• These devices pledge to simplify our lives and entertain us. But in the background, they amass all kinds of data, which advocates worry could threaten users’ privacy and security.
  • Consumers are increasingly waking up to these risks and are starting to demand more control over how their data is used, while regulators are racing to enact federal privacy laws to limit data collection.
In a 700-page book, the Harvard scholar skewered tech giants like Facebook and Google with a damning phrase: "surveillance capitalism." The unflattering term evokes how these companies vacuum up the details of our lives, make billions from that data and use what they've learned to glue our attention more firmly to their platforms.
How the world’s biggest companies got millions of people to let temps analyze some very sensitive recordings
This weekend, many folks will be poring over retail circulars, online ads and promotions, doing their research to get ahead on the best deals for Black Friday gifts. But before you brave the Thursday/Friday lines and/or click the buy button on a great deal, we ask you to take a minute and consider the downside of the digital age — your privacy.
“It’s scary that they’re listening to you, and you don’t know when,” said Dena Rakarich of Monaca. She was brave enough to allow us to listen as she discovered for the first time what her Amazon Alexa device has been recording in her home. “God, it records everything!” said Rakarich.
A lot of this advice goes beyond the Echo/Google concern and into the use of connected devices more broadly. But broadly understanding what any device they bring into their house can do, who has access to it, what they can do with it, and whether or not that device is worth the potential risk, is something kids (and adults!) should be able to do.
Protecting our privacy and security in this day and age entails addressing not just the physical world but also the digital one. In this world, “no trespassing” takes on a whole new meaning.
Any device that's connected to the internet can be exploited in some way, says Amie Stepanovich, IoT security expert and executive director of the Silicon Flatirons Center at the University of Colorado. Part of the risk in smart sex toys and other IoT products, she says, is that the internet is integrated into industries that don’t have much expertise in cybersecurity.
In recent years, consumers have expressed fears that their smartphones could be listening to them. According to a new report published in Journal of Cyber Policy, such fears are justified.

But it goes much further than that.
For smart home devices to respond to queries and be as useful as possible, they need to be listening and tracking information about you and your regular habits. When you added the Echo to your room as a radio and alarm clock (or any other smart device connected to the Internet), you also allowed a spy to enter your home.
A new study has once again found that most “internet of things” (IOT) devices routinely deliver an ocean of sensitive data to partners around the world, frequently without making these data transfers secure or transparent to the end user.
This article looks at nine threats to privacy that have recently emerged and explores what hope there is, if any, for personal privacy in the future.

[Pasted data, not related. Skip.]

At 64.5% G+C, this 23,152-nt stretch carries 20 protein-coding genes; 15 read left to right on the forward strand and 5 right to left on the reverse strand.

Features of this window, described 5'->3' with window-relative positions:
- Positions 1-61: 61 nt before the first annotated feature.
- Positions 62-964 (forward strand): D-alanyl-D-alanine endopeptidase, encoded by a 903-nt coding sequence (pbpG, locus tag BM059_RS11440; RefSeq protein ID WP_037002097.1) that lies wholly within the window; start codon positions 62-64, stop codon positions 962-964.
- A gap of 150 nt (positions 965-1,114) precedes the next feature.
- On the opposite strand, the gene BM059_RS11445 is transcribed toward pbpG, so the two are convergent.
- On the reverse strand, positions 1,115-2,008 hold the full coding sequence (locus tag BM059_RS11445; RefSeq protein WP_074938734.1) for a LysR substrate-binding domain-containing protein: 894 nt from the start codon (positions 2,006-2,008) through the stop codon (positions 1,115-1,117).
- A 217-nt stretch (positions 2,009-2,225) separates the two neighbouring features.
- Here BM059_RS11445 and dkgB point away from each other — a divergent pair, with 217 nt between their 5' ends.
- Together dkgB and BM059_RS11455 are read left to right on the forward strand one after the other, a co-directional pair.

What the researchers found was astounding – 72 of the 81 IoT devices shared data with third parties completely unrelated to the original manufacturer.
Google and Facebook are easy scapegoats, but companies have been collecting, selling, and reusing your personal data for decades, and now that the public has finally noticed, it’s too late. The personal-data privacy war is long over, and you lost.
As families around the world excitedly gobble up devices that connect to the Internet of Things (IoT), home life is starting to look more and more like an episode of The Jetsons.
...Because Alexa and Google Home and every other gewgaw that has the word “smart” in front of it, every service that has “personalized” in front of it is nothing but supply chain interfaces for the flow of raw material to be translated into data, to be fashioned into prediction products, to be sold in behavioral futures markets so that we end up funding our own domination...
Multiple contractors working for Microsoft explain how they listened to audio captured by Xbox consoles.

The former contractor said most of the voices they heard were of children.
Who's to blame for the IoT security problem: manufacturers creating devices, end user deploying them or governments not creating legislation enforcing security measures?
We’ve gotten used to trading personal information for tailored ads and letting devices into every part of our lives for convenience. But, as we develop these habits and make these trade-offs, what does it mean for our kids?
...Amazon wants to know every time the light is turned on or off, regardless of whether you asked Alexa to toggle the switch. Televisions must report the channel they’re set to. Smart locks must keep the company apprised whether or not the front door bolt is engaged.
But life inside the home, too, is increasingly transparent to watchful outsiders, the result of mushrooming internet-connected devices that consumers are setting up in their dens and bedrooms.
These days we are more connected than ever. Smartphones, smart watches, even smart light switches. But how safe are these devices when it comes to your personal privacy?
When you think of your home environment, do you view it as your sanctuary — the place where you feel the most secure and private?
If you thought stepping on a Lego was bad, consider the new ways in which toys can hurt and harm families.